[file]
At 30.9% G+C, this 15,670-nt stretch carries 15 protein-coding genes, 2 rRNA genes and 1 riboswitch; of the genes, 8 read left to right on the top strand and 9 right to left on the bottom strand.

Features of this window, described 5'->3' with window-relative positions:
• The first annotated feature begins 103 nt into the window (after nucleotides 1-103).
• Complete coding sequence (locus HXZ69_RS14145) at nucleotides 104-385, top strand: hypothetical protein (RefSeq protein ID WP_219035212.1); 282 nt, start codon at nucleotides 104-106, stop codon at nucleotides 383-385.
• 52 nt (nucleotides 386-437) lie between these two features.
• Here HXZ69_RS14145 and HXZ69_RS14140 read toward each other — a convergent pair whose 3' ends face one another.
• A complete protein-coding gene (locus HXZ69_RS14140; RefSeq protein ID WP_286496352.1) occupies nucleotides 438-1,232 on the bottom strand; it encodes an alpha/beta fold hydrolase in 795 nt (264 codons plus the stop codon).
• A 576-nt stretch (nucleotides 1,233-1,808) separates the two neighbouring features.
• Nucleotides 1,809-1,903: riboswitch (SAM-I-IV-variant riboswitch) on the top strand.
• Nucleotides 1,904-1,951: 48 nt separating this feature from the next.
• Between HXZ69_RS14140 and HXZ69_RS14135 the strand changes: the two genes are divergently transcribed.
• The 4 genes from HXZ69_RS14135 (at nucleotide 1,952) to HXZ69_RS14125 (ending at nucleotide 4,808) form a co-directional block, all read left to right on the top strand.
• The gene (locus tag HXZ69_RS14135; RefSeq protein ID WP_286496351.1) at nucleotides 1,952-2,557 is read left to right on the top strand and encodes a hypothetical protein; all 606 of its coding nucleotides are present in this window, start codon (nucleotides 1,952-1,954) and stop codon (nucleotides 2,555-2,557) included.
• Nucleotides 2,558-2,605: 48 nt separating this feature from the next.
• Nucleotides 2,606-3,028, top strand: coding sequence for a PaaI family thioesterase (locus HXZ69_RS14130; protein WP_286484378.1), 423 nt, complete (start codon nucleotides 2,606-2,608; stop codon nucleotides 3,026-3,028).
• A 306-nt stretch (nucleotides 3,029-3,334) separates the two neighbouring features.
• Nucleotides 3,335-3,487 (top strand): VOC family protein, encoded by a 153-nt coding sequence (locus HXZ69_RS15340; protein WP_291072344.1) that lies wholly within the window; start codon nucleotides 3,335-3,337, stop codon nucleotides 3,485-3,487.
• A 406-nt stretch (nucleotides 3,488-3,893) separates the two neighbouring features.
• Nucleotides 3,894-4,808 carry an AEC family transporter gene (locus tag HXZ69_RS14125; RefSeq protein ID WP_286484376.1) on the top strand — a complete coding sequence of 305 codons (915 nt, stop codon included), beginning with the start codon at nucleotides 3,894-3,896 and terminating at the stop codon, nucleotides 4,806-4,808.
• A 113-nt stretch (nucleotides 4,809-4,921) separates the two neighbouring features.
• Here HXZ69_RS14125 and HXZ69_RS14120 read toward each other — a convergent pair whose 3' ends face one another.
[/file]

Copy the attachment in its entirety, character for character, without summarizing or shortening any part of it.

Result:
At 30.9% G+C, this 15,670-nt stretch carries 15 protein-coding genes, 2 rRNA genes and 1 riboswitch; of the genes, 8 read left to right on the top strand and 9 right to left on the bottom strand.

Features of this window, described 5'->3' with window-relative positions:
• The first annotated feature begins 103 nt into the window (after nucleotides 1-103).
• Complete coding sequence (locus HXZ69_RS14145) at nucleotides 104-385, top strand: hypothetical protein (RefSeq protein ID WP_219035212.1); 282 nt, start codon at nucleotides 104-106, stop codon at nucleotides 383-385.
• 52 nt (nucleotides 386-437) lie between these two features.
• Here HXZ69_RS14145 and HXZ69_RS14140 read toward each other — a convergent pair whose 3' ends face one another.
• A complete protein-coding gene (locus HXZ69_RS14140; RefSeq protein ID WP_286496352.1) occupies nucleotides 438-1,232 on the bottom strand; it encodes an alpha/beta fold hydrolase in 795 nt (264 codons plus the stop codon).
• A 576-nt stretch (nucleotides 1,233-1,808) separates the two neighbouring features.
• Nucleotides 1,809-1,903: riboswitch (SAM-I-IV-variant riboswitch) on the top strand.
• Nucleotides 1,904-1,951: 48 nt separating this feature from the next.
• Between HXZ69_RS14140 and HXZ69_RS14135 the strand changes: the two genes are divergently transcribed.
• The 4 genes from HXZ69_RS14135 (at nucleotide 1,952) to HXZ69_RS14125 (ending at nucleotide 4,808) form a co-directional block, all read left to right on the top strand.
• The gene (locus tag HXZ69_RS14135; RefSeq protein ID WP_286496351.1) at nucleotides 1,952-2,557 is read left to right on the top strand and encodes a hypothetical protein; all 606 of its coding nucleotides are present in this window, start codon (nucleotides 1,952-1,954) and stop codon (nucleotides 2,555-2,557) included.
• Nucleotides 2,558-2,605: 48 nt separating this feature from the next.
• Nucleotides 2,606-3,028, top strand: coding sequence for a PaaI family thioesterase (locus HXZ69_RS14130; protein WP_286484378.1), 423 nt, complete (start codon nucleotides 2,606-2,608; stop codon nucleotides 3,026-3,028).
• A 306-nt stretch (nucleotides 3,029-3,334) separates the two neighbouring features.
• Nucleotides 3,335-3,487 (top strand): VOC family protein, encoded by a 153-nt coding sequence (locus HXZ69_RS15340; protein WP_291072344.1) that lies wholly within the window; start codon nucleotides 3,335-3,337, stop codon nucleotides 3,485-3,487.
• A 406-nt stretch (nucleotides 3,488-3,893) separates the two neighbouring features.
• Nucleotides 3,894-4,808 carry an AEC family transporter gene (locus tag HXZ69_RS14125; RefSeq protein ID WP_286484376.1) on the top strand — a complete coding sequence of 305 codons (915 nt, stop codon included), beginning with the start codon at nucleotides 3,894-3,896 and terminating at the stop codon, nucleotides 4,806-4,808.
• A 113-nt stretch (nucleotides 4,809-4,921) separates the two neighbouring features.
• Here HXZ69_RS14125 and HXZ69_RS14120 read toward each other — a convergent pair whose 3' ends face one another.